Who’s in, who’s not?

It is still not clear which political parties will be included in the new government to be formed

after the start of the Constituent Assembly session. It looks as if Nepali Congress will be in the fray provided it gets some lucrative ministries like Home and Finance. But as yet, there is no clear consensus about the party’s participation in the CPN-Maoist-led government. It is also equally unclear if new faces will get a chance or the same old people will be sent to the cabinet.

CPN-UML seems more reluctant to join any government under CPN-Maoist, and understandably so. The former’s stature as the biggest communist party of Nepal took a severe beating in the CA polls and the party needs some time to restructure the old party structure to do better next time.

Other sizable political parties like the MJF and TMDP too remain unsure of their role in the new government. In this situation, if the Maoists have to go it alone, will they be successful? The Maoist top brass thinks so. But it will be a Herculean task for them to implement their

programmes with no partners and no majority in the Constituent Assembly.

Sumit Rana, Ratnapark

Mob rule

This concerns the news report “Jilted lover lynched for killing girl, her mom” (THT, May 6) from Sunsari. Sadly, mob rule still prevails in many parts of the country. When someone commits any wrong, others feel it their duty — rather than that of the police — to teach the miscreant a lesson. The Maoist insurgency did a lot to erode people’s trust in security bodies and much of the mistrust lingers. Lack of education and dearth of knowledge about one’s

rights and responsibilities are also to blame for this state of affairs. The forthcoming government must be able to give people a sense of security, otherwise instances of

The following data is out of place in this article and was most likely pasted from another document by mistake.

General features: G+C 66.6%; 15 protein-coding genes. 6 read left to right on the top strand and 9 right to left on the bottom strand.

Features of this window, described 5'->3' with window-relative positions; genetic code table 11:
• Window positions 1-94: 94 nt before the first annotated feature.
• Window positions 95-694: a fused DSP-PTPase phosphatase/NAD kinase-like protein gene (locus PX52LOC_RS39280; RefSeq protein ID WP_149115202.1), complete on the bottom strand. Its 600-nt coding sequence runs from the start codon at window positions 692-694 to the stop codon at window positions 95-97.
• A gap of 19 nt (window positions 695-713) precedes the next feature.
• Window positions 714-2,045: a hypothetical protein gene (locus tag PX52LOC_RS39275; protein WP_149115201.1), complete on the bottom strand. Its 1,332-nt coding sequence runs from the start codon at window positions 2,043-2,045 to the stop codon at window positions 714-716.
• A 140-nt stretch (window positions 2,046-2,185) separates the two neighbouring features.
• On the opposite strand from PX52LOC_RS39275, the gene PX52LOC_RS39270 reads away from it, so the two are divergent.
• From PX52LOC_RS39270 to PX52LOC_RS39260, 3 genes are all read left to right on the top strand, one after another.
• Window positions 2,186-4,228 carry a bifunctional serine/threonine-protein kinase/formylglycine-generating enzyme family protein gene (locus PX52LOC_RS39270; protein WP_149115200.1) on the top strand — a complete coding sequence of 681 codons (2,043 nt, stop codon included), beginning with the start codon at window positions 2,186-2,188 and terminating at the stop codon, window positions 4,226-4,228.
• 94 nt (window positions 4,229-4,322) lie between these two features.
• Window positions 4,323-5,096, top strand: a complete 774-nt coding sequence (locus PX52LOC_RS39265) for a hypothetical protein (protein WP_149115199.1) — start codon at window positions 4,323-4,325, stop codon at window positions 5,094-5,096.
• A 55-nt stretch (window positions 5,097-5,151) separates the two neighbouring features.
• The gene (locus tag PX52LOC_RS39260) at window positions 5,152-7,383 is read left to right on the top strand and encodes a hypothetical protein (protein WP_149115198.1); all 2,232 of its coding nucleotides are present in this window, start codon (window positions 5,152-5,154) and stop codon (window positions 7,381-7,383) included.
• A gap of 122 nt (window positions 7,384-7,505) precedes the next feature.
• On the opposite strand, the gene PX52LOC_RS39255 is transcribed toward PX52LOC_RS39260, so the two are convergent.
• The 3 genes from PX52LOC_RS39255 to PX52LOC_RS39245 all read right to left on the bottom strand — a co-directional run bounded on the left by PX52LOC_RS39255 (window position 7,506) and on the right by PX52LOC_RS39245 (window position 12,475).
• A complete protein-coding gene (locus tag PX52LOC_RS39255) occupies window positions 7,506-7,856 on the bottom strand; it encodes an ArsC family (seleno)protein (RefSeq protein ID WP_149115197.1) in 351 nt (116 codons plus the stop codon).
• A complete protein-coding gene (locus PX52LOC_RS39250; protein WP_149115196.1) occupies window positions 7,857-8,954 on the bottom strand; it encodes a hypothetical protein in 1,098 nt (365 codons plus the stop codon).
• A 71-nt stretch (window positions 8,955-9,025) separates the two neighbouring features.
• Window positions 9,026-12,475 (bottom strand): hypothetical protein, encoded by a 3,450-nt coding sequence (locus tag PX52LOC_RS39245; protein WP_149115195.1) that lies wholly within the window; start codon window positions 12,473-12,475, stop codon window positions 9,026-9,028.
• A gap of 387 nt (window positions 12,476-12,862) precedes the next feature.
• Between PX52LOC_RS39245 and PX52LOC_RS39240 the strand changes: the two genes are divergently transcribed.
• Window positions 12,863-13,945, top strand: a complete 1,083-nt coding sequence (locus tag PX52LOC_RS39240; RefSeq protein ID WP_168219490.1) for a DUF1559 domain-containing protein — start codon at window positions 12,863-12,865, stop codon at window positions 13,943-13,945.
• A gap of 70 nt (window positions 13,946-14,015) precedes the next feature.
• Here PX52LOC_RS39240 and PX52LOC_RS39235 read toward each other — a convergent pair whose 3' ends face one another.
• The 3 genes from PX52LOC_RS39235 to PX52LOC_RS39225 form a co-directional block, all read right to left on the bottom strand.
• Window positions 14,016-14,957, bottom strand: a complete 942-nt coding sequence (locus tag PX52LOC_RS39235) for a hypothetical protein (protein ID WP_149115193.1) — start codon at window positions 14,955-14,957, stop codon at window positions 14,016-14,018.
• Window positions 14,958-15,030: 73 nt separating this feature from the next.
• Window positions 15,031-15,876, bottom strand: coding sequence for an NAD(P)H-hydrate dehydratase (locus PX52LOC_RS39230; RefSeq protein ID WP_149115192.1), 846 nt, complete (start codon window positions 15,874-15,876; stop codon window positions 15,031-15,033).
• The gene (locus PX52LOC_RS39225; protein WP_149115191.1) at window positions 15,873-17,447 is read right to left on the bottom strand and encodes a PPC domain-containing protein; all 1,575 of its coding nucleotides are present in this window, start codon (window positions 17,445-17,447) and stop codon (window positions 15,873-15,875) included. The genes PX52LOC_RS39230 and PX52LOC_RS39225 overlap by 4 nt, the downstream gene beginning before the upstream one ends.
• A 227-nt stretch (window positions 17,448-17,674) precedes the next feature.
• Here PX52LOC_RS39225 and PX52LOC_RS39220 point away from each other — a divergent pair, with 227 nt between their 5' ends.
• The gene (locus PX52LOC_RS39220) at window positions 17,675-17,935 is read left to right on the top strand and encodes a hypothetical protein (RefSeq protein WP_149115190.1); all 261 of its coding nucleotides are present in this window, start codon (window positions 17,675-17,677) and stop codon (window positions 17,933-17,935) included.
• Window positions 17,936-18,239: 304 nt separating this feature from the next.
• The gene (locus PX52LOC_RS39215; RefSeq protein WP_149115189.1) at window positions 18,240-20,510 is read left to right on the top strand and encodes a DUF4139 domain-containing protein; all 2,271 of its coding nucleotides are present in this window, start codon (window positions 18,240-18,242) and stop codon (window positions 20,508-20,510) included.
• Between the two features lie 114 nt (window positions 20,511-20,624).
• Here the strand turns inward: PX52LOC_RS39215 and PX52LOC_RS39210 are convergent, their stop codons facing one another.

vigilante justice will only increase across the country.

Smita Pandey, Biratnagar, Sunsari


The devastating cyclone in Myanmar that has claimed at least 15,000 lives is yet

another reminder of how cruel nature can be. The 2002 tsunami in South and South-East Asia is still fresh in the mind of Asians. A deadly earthquake shook Pakistan not long ago,

causing untold loss of life and property. Bangladesh is hit by floods each year.

Despite all our modern developments, sometimes, it seems we are totally helpless when nature strikes.

Manit Sunuwar, via e-mail


It is a great relief that the Nepal Electricity Authority has cut back almost half the duration of weekly load-shedding. Also, with frequent rains the water reservoirs seem to have filled up as the supply of drinking water has increased considerably in the last few days.

And yet, given past records, this may be a temporary luxury, and soon the gloomy, dark nights and dry taps will again be the daily norm for Nepalis.

I hope the concerned Nepali authorities and foreign donors will take take this into account and take concrete measures to avert the water and electricity crisis once and for all.

Prapti Tiwari, Maitidevi